The first batch of an experimental Ebola vaccine has been shipped to West Africa where it will be used in large-scale trials in coming weeks, providing a glimmer of hope for public health officials working to stem the spread of the disease. Healthcare workers helping to care for Ebola patients will be among the first to get the vaccine when trials start. Researchers hope to eventually enroll up to 30,000 people in the trial.
The vaccine, co-developed by the National Institutes of Health in the United States and Okairos, a biotechnology firm acquired by UK drugmaker GlaxoSmithKline (GSK) in 2013, was shown in initial testing to be safe and effective at producing a response from the immune system. The question is whether that response will protect vaccinated health workers and burial teams from infection or enable them to fight off the disease.
The trial is being carried out by the National Institutes of Health, which will vaccinate 30,000 people. Only one-third will get the candidate vaccine; others will get a routine vaccine against another disease, such as measles. The investigators will be looking to see whether there are further cases of infection in the control group than among those who were given the potential Ebola vaccine.
The vaccine uses a type of chimpanzee cold virus to deliver safe genetic material from the Zaire strain of Ebola, the strain responsible for the unprecedented West African epidemic.
Another vaccine, from Merck and NewLink, is also set to be tested in Liberia. In December, trials of that vaccine were stopped after some of the volunteers in the trial had “transient mild” joint pain. After investigating that side effect, scientists concluded it was not a big enough issue to stop the development of the vaccine. No similar side effects were noted in the GSK trial. There are other Ebola vaccines being tested by companies in the United States and in Russia.
GSK sent an initial shipment of 300 vials of vaccine ahead of the rollout of a mass clinical trial. Health care workers in the country to help care for Ebola patients are expected to be among the first to receive the drug. The disease has killed hundreds of doctors and nurses in Liberia, Sierra Leone and Guinea — the three worst hit Ebola-affected countries — taking a severe toll on the health care systems of West Africa.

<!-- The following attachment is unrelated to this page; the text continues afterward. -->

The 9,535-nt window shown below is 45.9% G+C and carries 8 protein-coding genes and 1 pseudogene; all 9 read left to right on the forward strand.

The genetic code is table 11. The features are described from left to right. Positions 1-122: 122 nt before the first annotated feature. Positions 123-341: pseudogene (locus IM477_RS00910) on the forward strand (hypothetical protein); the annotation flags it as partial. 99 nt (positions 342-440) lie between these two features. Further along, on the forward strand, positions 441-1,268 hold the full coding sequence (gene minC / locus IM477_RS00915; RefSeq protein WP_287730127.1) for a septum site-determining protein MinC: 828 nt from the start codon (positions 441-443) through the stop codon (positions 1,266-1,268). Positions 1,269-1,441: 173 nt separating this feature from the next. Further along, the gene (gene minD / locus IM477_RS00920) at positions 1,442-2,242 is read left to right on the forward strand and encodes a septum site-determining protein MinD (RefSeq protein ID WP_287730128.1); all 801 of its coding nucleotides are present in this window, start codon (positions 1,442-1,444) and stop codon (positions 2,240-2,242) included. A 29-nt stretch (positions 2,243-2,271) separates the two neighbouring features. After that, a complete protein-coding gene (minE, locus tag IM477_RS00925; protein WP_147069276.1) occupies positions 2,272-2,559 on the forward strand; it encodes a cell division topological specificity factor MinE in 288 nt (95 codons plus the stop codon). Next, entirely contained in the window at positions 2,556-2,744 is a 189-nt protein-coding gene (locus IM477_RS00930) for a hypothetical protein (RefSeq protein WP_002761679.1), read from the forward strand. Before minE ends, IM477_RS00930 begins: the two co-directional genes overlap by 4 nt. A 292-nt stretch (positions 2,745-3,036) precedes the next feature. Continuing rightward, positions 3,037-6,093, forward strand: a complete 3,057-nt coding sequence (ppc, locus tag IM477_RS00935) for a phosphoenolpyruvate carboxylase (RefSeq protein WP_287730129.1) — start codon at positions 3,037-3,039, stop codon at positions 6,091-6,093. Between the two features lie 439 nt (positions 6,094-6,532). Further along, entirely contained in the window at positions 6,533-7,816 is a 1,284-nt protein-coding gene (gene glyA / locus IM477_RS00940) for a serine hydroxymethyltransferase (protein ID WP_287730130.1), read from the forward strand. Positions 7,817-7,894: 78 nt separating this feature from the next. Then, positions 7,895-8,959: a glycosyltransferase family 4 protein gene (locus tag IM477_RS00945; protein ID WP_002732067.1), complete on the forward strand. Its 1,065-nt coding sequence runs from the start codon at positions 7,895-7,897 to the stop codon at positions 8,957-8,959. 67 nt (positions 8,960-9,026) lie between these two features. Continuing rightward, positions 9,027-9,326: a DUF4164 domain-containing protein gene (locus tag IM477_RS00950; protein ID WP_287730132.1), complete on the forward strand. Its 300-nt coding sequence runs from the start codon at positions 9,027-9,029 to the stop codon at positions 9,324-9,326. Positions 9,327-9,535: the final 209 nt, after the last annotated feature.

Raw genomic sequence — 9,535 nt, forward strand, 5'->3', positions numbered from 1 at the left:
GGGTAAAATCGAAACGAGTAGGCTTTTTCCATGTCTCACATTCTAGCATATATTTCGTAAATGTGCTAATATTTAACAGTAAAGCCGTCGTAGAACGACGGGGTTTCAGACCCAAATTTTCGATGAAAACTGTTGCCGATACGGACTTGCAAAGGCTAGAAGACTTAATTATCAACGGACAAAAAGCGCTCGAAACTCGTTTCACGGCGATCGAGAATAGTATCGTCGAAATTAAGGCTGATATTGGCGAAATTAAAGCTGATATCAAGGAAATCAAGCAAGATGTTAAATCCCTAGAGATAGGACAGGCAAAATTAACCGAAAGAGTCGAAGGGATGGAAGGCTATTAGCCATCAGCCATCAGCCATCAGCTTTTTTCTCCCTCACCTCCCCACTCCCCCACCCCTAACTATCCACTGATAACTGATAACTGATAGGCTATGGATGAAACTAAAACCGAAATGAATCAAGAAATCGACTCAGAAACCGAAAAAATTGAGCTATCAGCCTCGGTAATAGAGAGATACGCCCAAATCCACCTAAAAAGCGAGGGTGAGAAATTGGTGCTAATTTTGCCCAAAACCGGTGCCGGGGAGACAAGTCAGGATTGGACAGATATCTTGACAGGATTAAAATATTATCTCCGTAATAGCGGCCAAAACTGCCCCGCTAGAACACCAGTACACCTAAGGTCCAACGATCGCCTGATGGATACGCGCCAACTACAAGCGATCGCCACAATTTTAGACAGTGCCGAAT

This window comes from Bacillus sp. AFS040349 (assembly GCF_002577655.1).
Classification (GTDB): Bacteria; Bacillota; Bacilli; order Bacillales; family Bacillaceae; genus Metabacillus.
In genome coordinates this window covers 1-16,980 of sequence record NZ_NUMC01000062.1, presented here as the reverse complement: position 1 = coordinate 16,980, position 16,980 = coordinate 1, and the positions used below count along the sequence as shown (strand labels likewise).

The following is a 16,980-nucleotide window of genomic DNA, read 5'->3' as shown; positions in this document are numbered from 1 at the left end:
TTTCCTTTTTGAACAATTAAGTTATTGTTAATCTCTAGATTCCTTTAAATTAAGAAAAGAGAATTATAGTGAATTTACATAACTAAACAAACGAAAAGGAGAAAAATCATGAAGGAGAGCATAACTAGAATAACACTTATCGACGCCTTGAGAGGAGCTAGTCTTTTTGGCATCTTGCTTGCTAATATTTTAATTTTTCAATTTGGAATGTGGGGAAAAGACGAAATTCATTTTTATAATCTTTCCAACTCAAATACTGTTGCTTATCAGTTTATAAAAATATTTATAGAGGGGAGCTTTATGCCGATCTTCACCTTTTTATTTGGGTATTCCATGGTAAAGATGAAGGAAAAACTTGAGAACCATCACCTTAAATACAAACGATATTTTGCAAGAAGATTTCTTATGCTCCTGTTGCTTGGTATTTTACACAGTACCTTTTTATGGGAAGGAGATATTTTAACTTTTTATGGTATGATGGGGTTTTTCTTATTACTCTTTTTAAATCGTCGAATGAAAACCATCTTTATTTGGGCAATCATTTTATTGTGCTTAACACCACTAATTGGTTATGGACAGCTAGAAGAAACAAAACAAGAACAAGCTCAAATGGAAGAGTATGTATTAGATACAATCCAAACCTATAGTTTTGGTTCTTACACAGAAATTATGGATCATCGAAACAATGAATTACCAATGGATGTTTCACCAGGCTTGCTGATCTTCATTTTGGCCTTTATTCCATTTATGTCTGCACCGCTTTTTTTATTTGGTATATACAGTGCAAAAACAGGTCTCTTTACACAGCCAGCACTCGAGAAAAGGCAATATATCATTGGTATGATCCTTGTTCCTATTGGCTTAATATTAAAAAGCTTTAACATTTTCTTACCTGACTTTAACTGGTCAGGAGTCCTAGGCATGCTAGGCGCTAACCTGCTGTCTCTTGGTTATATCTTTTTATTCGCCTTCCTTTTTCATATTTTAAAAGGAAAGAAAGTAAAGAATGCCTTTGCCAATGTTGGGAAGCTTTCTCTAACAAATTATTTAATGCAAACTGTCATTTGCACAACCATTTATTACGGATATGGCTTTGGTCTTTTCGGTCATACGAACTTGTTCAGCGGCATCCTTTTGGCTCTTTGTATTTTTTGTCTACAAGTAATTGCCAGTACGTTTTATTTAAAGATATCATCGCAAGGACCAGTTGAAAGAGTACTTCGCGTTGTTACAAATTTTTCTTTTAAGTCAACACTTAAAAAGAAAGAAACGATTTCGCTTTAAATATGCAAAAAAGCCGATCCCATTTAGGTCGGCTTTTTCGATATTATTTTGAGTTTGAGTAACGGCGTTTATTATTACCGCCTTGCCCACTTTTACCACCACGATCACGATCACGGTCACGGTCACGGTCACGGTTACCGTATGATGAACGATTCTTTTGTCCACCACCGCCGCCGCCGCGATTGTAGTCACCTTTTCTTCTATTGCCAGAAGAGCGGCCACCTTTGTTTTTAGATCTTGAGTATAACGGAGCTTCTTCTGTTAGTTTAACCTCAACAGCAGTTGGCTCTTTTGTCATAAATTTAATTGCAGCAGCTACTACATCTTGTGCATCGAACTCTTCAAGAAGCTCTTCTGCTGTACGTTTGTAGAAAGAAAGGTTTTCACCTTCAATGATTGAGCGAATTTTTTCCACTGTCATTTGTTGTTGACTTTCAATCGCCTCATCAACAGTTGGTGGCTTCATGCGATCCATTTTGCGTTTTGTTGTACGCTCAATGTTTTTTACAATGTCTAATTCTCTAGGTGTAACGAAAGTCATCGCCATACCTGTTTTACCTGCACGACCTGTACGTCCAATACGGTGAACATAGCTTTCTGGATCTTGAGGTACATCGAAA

Sierra Leone has seen the most cases of the virus, but Liberia leads the three in number of deaths at 3,605, according to latest World Health Organization (WHO) figures. The disease spread quickly this summer through the country’s capital Monrovia, where poverty and lack of sanitation helped quicken transmission.
The vaccine arrives at a crucial time in the fight against Ebola, with health officials fearing that the April-May rainy season will hamper efforts to fight the outbreak in remote regions.
No scientifically proven cure or vaccine exists for the virus — a reality health officials hope to change in the near future. The only known way to manage Ebola is through supportive care, such as intravenous hydration to treat symptoms like severe diarrhea and vomiting that can cause loss of fluids.
Some health care workers have been given blood transfusions from Ebola survivors to help treat the virus, but because the method has not undergone clinical trials its effectiveness is uncertain. Some have survived with, or perhaps despite, the therapy. Others have not.
Releasing a drug or vaccine for public use can take up to a decade in some cases, but with the rapid spread of Ebola last year and the heavy death toll that accompanied it, the government allowed a shortened timeline. Still, clinical trials for a vaccine will take at least nine months.
The WHO said Thursday that the West Africa Ebola outbreak, the worst in history, appears to be waning, but it cautioned against complacency. The epidemic has seen 21,724 cases reported in nine countries since it started in Guinea a year ago. Some 8,641 people have died.